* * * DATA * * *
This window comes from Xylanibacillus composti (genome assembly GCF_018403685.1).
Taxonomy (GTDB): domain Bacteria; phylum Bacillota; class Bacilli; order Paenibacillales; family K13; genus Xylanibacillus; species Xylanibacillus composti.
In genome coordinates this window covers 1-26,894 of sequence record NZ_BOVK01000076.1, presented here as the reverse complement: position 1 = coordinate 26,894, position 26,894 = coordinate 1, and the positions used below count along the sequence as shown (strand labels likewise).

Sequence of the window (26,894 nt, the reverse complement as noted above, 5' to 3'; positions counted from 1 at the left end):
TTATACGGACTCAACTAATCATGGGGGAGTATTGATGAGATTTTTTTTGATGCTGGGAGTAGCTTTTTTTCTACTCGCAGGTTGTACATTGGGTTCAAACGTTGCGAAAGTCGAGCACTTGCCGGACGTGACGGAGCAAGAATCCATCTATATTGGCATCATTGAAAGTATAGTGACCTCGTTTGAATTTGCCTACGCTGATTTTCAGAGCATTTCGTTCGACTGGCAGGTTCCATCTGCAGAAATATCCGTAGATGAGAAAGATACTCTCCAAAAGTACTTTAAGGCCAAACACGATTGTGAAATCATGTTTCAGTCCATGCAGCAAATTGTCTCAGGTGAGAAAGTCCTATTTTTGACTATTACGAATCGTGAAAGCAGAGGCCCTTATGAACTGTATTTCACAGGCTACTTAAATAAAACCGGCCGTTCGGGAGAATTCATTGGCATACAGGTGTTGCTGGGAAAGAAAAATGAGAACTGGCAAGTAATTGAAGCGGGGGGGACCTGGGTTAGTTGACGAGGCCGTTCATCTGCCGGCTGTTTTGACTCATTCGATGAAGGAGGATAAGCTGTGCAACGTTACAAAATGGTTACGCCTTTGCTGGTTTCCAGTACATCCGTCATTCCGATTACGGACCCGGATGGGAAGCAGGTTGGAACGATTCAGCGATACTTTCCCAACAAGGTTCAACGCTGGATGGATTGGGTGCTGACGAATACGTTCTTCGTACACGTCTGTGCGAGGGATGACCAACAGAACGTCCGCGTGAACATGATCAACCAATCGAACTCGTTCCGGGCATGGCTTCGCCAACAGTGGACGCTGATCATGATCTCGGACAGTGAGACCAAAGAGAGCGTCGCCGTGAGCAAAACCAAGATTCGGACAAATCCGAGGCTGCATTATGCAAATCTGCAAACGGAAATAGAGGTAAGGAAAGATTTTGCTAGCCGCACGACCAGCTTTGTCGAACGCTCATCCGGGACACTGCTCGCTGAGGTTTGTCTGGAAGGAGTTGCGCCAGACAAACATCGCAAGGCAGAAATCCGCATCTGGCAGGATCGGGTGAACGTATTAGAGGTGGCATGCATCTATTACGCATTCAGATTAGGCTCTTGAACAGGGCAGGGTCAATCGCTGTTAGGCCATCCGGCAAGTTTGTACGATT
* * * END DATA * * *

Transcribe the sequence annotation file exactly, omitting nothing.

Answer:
This window comes from Xylanibacillus composti (genome assembly GCF_018403685.1).
Taxonomy (GTDB): domain Bacteria; phylum Bacillota; class Bacilli; order Paenibacillales; family K13; genus Xylanibacillus; species Xylanibacillus composti.
In genome coordinates this window covers 1-26,894 of sequence record NZ_BOVK01000076.1, presented here as the reverse complement: position 1 = coordinate 26,894, position 26,894 = coordinate 1, and the positions used below count along the sequence as shown (strand labels likewise).

Sequence of the window (26,894 nt, the reverse complement as noted above, 5' to 3'; positions counted from 1 at the left end):
TTATACGGACTCAACTAATCATGGGGGAGTATTGATGAGATTTTTTTTGATGCTGGGAGTAGCTTTTTTTCTACTCGCAGGTTGTACATTGGGTTCAAACGTTGCGAAAGTCGAGCACTTGCCGGACGTGACGGAGCAAGAATCCATCTATATTGGCATCATTGAAAGTATAGTGACCTCGTTTGAATTTGCCTACGCTGATTTTCAGAGCATTTCGTTCGACTGGCAGGTTCCATCTGCAGAAATATCCGTAGATGAGAAAGATACTCTCCAAAAGTACTTTAAGGCCAAACACGATTGTGAAATCATGTTTCAGTCCATGCAGCAAATTGTCTCAGGTGAGAAAGTCCTATTTTTGACTATTACGAATCGTGAAAGCAGAGGCCCTTATGAACTGTATTTCACAGGCTACTTAAATAAAACCGGCCGTTCGGGAGAATTCATTGGCATACAGGTGTTGCTGGGAAAGAAAAATGAGAACTGGCAAGTAATTGAAGCGGGGGGGACCTGGGTTAGTTGACGAGGCCGTTCATCTGCCGGCTGTTTTGACTCATTCGATGAAGGAGGATAAGCTGTGCAACGTTACAAAATGGTTACGCCTTTGCTGGTTTCCAGTACATCCGTCATTCCGATTACGGACCCGGATGGGAAGCAGGTTGGAACGATTCAGCGATACTTTCCCAACAAGGTTCAACGCTGGATGGATTGGGTGCTGACGAATACGTTCTTCGTACACGTCTGTGCGAGGGATGACCAACAGAACGTCCGCGTGAACATGATCAACCAATCGAACTCGTTCCGGGCATGGCTTCGCCAACAGTGGACGCTGATCATGATCTCGGACAGTGAGACCAAAGAGAGCGTCGCCGTGAGCAAAACCAAGATTCGGACAAATCCGAGGCTGCATTATGCAAATCTGCAAACGGAAATAGAGGTAAGGAAAGATTTTGCTAGCCGCACGACCAGCTTTGTCGAACGCTCATCCGGGACACTGCTCGCTGAGGTTTGTCTGGAAGGAGTTGCGCCAGACAAACATCGCAAGGCAGAAATCCGCATCTGGCAGGATCGGGTGAACGTATTAGAGGTGGCATGCATCTATTACGCATTCAGATTAGGCTCTTGAACAGGGCAGGGTCAATCGCTGTTAGGCCATCCGGCAAGTTTGTACGATT